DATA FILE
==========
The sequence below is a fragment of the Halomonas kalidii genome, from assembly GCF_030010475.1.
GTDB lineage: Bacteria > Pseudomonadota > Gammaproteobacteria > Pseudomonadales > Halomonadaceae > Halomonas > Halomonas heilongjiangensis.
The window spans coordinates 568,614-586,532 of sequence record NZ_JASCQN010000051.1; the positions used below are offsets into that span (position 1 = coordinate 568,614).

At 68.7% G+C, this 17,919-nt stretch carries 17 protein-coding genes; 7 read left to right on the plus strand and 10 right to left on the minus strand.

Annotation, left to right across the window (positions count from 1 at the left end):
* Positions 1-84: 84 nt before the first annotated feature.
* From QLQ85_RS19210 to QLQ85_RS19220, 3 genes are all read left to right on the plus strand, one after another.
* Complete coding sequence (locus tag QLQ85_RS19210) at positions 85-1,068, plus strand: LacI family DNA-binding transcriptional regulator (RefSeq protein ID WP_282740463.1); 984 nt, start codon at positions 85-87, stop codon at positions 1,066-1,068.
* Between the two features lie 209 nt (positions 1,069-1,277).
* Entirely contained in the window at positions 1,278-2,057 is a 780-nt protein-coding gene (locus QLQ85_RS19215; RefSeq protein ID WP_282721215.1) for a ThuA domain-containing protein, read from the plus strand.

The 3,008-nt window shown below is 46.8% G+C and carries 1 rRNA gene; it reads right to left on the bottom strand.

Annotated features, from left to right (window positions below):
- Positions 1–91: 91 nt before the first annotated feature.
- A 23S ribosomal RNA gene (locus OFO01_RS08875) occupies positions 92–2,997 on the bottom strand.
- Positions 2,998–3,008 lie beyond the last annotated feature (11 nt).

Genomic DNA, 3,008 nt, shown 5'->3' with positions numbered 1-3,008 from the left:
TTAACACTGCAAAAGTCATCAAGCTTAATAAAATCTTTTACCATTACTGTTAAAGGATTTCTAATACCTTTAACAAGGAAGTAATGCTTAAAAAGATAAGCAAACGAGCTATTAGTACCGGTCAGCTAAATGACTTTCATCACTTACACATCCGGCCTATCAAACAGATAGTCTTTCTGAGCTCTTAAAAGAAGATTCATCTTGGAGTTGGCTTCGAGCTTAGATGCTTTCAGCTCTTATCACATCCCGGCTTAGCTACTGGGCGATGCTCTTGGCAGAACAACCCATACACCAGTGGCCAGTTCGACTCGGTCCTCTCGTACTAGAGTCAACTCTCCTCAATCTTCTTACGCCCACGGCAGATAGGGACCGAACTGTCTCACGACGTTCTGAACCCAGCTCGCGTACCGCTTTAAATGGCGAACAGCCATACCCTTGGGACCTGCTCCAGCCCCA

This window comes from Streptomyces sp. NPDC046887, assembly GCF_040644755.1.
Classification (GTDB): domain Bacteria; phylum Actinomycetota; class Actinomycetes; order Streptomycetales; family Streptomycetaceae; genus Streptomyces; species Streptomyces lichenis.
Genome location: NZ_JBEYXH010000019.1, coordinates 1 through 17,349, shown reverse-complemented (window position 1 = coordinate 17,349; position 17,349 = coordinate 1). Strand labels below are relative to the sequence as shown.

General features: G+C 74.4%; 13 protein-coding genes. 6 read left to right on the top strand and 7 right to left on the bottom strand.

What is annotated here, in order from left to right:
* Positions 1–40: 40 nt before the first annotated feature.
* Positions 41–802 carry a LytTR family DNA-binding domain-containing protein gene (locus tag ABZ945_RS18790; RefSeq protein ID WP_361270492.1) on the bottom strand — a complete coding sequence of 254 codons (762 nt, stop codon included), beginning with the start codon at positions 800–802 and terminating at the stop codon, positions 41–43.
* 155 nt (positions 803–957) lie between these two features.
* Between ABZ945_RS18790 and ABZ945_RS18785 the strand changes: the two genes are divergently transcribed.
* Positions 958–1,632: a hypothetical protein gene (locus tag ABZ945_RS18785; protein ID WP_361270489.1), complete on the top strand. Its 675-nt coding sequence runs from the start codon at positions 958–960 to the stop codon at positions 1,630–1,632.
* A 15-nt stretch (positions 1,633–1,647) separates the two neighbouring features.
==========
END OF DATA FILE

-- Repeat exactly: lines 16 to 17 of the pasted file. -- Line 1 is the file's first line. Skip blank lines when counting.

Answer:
Genomic DNA, 3,008 nt, shown 5'->3' with positions numbered 1-3,008 from the left:
TTAACACTGCAAAAGTCATCAAGCTTAATAAAATCTTTTACCATTACTGTTAAAGGATTTCTAATACCTTTAACAAGGAAGTAATGCTTAAAAAGATAAGCAAACGAGCTATTAGTACCGGTCAGCTAAATGACTTTCATCACTTACACATCCGGCCTATCAAACAGATAGTCTTTCTGAGCTCTTAAAAGAAGATTCATCTTGGAGTTGGCTTCGAGCTTAGATGCTTTCAGCTCTTATCACATCCCGGCTTAGCTACTGGGCGATGCTCTTGGCAGAACAACCCATACACCAGTGGCCAGTTCGACTCGGTCCTCTCGTACTAGAGTCAACTCTCCTCAATCTTCTTACGCCCACGGCAGATAGGGACCGAACTGTCTCACGACGTTCTGAACCCAGCTCGCGTACCGCTTTAAATGGCGAACAGCCATACCCTTGGGACCTGCTCCAGCCCCA